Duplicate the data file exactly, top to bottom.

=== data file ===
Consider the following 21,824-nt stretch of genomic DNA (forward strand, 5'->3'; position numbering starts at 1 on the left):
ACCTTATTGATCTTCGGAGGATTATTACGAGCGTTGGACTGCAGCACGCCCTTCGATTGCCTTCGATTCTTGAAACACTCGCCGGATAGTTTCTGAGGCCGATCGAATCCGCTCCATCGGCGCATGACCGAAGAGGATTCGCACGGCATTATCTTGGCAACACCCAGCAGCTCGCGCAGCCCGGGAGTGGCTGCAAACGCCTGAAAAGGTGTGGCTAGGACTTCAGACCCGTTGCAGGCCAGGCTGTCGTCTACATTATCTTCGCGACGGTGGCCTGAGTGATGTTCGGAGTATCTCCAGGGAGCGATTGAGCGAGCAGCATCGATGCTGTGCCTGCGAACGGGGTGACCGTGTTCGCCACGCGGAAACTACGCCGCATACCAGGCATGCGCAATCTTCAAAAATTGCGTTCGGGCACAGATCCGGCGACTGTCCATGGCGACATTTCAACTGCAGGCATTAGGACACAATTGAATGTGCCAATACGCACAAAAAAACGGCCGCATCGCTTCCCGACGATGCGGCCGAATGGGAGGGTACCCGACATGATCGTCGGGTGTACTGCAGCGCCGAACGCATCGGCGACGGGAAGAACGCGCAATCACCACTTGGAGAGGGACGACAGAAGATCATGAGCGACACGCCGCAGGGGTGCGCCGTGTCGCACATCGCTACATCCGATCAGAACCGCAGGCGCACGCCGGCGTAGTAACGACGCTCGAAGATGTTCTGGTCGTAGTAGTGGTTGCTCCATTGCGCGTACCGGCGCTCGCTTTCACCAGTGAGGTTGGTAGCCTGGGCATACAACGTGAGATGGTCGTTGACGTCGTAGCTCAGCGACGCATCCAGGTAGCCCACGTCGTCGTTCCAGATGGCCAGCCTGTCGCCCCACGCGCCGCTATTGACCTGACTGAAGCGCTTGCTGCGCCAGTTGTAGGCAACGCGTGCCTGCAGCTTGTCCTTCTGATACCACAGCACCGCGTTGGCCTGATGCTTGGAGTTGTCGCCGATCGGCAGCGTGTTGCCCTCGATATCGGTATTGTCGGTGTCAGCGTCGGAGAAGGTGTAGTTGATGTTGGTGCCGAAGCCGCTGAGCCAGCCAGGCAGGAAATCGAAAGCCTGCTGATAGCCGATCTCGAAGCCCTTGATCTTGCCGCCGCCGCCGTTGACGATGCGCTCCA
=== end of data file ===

Consider the following 21,824-nt stretch of genomic DNA (forward strand, 5'->3'; position numbering starts at 1 on the left):
ACCTTATTGATCTTCGGAGGATTATTACGAGCGTTGGACTGCAGCACGCCCTTCGATTGCCTTCGATTCTTGAAACACTCGCCGGATAGTTTCTGAGGCCGATCGAATCCGCTCCATCGGCGCATGACCGAAGAGGATTCGCACGGCATTATCTTGGCAACACCCAGCAGCTCGCGCAGCCCGGGAGTGGCTGCAAACGCCTGAAAAGGTGTGGCTAGGACTTCAGACCCGTTGCAGGCCAGGCTGTCGTCTACATTATCTTCGCGACGGTGGCCTGAGTGATGTTCGGAGTATCTCCAGGGAGCGATTGAGCGAGCAGCATCGATGCTGTGCCTGCGAACGGGGTGACCGTGTTCGCCACGCGGAAACTACGCCGCATACCAGGCATGCGCAATCTTCAAAAATTGCGTTCGGGCACAGATCCGGCGACTGTCCATGGCGACATTTCAACTGCAGGCATTAGGACACAATTGAATGTGCCAATACGCACAAAAAAACGGCCGCATCGCTTCCCGACGATGCGGCCGAATGGGAGGGTACCCGACATGATCGTCGGGTGTACTGCAGCGCCGAACGCATCGGCGACGGGAAGAACGCGCAATCACCACTTGGAGAGGGACGACAGAAGATCATGAGCGACACGCCGCAGGGGTGCGCCGTGTCGCACATCGCTACATCCGATCAGAACCGCAGGCGCACGCCGGCGTAGTAACGACGCTCGAAGATGTTCTGGTCGTAGTAGTGGTTGCTCCATTGCGCGTACCGGCGCTCGCTTTCACCAGTGAGGTTGGTAGCCTGGGCATACAACGTGAGATGGTCGTTGACGTCGTAGCTCAGCGACGCATCCAGGTAGCCCACGTCGTCGTTCCAGATGGCCAGCCTGTCGCCCCACGCGCCGCTATTGACCTGACTGAAGCGCTTGCTGCGCCAGTTGTAGGCAACGCGTGCCTGCAGCTTGTCCTTCTGATACCACAGCACCGCGTTGGCCTGATGCTTGGAGTTGTCGCCGATCGGCAGCGTGTTGCCCTCGATATCGGTATTGTCGGTGTCAGCGTCGGAGAAGGTGTAGTTGATGTTGGTGCCGAAGCCGCTGAGCCAGCCAGGCAGGAAATCGAAAGCCTGCTGATAGCCGATCTCGAAGCCCTTGATCTTGCCGCCGCCGCCGTTGACGATGCGCTCCA